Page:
Henryk Mikołaj Górecki

Henryk Mikołaj Górecki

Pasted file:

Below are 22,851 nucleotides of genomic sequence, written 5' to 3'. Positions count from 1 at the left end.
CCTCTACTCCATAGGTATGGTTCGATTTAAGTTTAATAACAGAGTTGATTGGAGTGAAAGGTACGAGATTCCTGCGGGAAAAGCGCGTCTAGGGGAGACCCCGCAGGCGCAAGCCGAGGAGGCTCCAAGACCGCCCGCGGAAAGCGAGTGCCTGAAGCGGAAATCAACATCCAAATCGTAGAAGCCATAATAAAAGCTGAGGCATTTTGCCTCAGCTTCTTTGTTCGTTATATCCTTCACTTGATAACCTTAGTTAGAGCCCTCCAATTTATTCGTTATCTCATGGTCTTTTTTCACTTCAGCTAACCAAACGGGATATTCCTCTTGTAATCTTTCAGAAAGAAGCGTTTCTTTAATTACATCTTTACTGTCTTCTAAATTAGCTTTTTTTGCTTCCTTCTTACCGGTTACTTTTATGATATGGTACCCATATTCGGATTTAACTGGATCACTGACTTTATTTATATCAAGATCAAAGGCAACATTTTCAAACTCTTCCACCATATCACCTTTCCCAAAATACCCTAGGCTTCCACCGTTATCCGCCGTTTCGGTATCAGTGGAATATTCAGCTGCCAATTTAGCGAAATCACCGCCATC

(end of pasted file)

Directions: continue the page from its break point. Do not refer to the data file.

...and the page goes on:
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Henryk Mikolaj Górecki's career spans more than 40 years, dating from the post-Stalinist era of the mid 1950s and embracing a catalogue of more than 70 acknowledged works. It was not, however, until the phenomenal success of his third symphony, Symphony of Sorrowful Songs Op 36, which brought the composer world-wide renown through its numerous performances and recordings, that his music reached an extended audience outside his native Poland. Since then the directness and emotional impact of his music have established him as one of the major figures of contemporary music. Apart from two brief periods of study in Paris in the early 1960s and a stay in Berlin in 1973 severely curtailed by serious illness, Górecki has remained rooted in southern Poland where his deep awareness of Polish folk culture and religious heritage have formed the standing stones of his musical language. Whether abstract in reference (large-scale canvasses, granitic textures) or specific (modal hymnody, folk songs and texts), Górecki has increasingly allowed the simplicity of these building blocks to stand on their own terms. From time to time he has also made reference to other composers with whom he feels a special affinity such as the powerfully expressive quotation from Beethoven in Lerchenmusik Op 53. The diversity of this highly individual musical personality can be traced in his work, ranging from the rugged and combative Genesis Op 19 and the long slow lament of the Third Symphony to the modal melodies of Three Pieces in the Old Style, and the fast flamboyant movements of the Harpsichord Concerto. He studied composition with Bolesław Szabelski at the Academy of Music in Katowice. In 1960 he won the first prize at the Youth Competition of Polish Composers' Union. After 1994 he received honorary doctorates from Catholic University in Washington, University of Michigan in Ann Arbor and University of Victoria in Victoria, University of Montreal (British Columbia, Canada) and Academy of Music in Krakow (2008). (Image © Gerry Hurkmans)




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